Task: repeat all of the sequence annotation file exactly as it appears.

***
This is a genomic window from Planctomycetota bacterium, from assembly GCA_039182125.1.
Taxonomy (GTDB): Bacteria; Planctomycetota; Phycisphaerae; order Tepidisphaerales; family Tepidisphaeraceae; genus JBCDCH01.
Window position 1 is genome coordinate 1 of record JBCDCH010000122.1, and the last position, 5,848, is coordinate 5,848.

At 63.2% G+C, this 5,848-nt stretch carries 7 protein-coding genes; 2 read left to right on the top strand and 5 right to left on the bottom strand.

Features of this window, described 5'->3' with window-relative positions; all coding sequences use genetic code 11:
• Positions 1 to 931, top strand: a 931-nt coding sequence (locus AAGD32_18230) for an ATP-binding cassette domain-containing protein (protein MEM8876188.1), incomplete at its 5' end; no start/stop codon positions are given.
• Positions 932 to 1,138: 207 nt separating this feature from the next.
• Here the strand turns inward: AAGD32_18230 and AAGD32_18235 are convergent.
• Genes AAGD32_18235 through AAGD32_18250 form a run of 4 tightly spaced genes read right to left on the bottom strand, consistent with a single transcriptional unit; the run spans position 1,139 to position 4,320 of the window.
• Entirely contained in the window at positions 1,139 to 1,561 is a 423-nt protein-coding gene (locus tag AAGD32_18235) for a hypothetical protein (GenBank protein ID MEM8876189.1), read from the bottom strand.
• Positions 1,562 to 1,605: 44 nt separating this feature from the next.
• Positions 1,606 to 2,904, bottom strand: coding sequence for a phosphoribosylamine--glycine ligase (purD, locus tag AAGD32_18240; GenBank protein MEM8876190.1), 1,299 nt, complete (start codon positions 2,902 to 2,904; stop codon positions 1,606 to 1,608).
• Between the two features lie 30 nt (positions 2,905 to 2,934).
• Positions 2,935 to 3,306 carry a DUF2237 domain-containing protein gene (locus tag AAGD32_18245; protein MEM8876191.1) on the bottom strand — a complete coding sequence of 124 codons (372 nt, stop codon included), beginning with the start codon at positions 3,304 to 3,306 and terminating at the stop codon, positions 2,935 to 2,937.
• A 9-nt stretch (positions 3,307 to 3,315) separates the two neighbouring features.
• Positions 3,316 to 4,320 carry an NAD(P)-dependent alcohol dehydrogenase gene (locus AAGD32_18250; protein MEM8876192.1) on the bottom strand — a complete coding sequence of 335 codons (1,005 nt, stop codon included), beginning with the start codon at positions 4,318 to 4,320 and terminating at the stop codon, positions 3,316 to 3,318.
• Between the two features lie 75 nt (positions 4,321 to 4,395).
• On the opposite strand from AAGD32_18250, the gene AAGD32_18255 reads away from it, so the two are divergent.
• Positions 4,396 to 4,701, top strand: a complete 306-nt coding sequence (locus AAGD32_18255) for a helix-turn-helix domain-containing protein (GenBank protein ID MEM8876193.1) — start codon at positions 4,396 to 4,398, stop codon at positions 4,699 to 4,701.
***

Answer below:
This is a genomic window from Planctomycetota bacterium, from assembly GCA_039182125.1.
Taxonomy (GTDB): Bacteria; Planctomycetota; Phycisphaerae; order Tepidisphaerales; family Tepidisphaeraceae; genus JBCDCH01.
Window position 1 is genome coordinate 1 of record JBCDCH010000122.1, and the last position, 5,848, is coordinate 5,848.

At 63.2% G+C, this 5,848-nt stretch carries 7 protein-coding genes; 2 read left to right on the top strand and 5 right to left on the bottom strand.

Features of this window, described 5'->3' with window-relative positions; all coding sequences use genetic code 11:
• Positions 1 to 931, top strand: a 931-nt coding sequence (locus AAGD32_18230) for an ATP-binding cassette domain-containing protein (protein MEM8876188.1), incomplete at its 5' end; no start/stop codon positions are given.
• Positions 932 to 1,138: 207 nt separating this feature from the next.
• Here the strand turns inward: AAGD32_18230 and AAGD32_18235 are convergent.
• Genes AAGD32_18235 through AAGD32_18250 form a run of 4 tightly spaced genes read right to left on the bottom strand, consistent with a single transcriptional unit; the run spans position 1,139 to position 4,320 of the window.
• Entirely contained in the window at positions 1,139 to 1,561 is a 423-nt protein-coding gene (locus tag AAGD32_18235) for a hypothetical protein (GenBank protein ID MEM8876189.1), read from the bottom strand.
• Positions 1,562 to 1,605: 44 nt separating this feature from the next.
• Positions 1,606 to 2,904, bottom strand: coding sequence for a phosphoribosylamine--glycine ligase (purD, locus tag AAGD32_18240; GenBank protein MEM8876190.1), 1,299 nt, complete (start codon positions 2,902 to 2,904; stop codon positions 1,606 to 1,608).
• Between the two features lie 30 nt (positions 2,905 to 2,934).
• Positions 2,935 to 3,306 carry a DUF2237 domain-containing protein gene (locus tag AAGD32_18245; protein MEM8876191.1) on the bottom strand — a complete coding sequence of 124 codons (372 nt, stop codon included), beginning with the start codon at positions 3,304 to 3,306 and terminating at the stop codon, positions 2,935 to 2,937.
• A 9-nt stretch (positions 3,307 to 3,315) separates the two neighbouring features.
• Positions 3,316 to 4,320 carry an NAD(P)-dependent alcohol dehydrogenase gene (locus AAGD32_18250; protein MEM8876192.1) on the bottom strand — a complete coding sequence of 335 codons (1,005 nt, stop codon included), beginning with the start codon at positions 4,318 to 4,320 and terminating at the stop codon, positions 3,316 to 3,318.
• Between the two features lie 75 nt (positions 4,321 to 4,395).
• On the opposite strand from AAGD32_18250, the gene AAGD32_18255 reads away from it, so the two are divergent.
• Positions 4,396 to 4,701, top strand: a complete 306-nt coding sequence (locus AAGD32_18255) for a helix-turn-helix domain-containing protein (GenBank protein ID MEM8876193.1) — start codon at positions 4,396 to 4,398, stop codon at positions 4,699 to 4,701.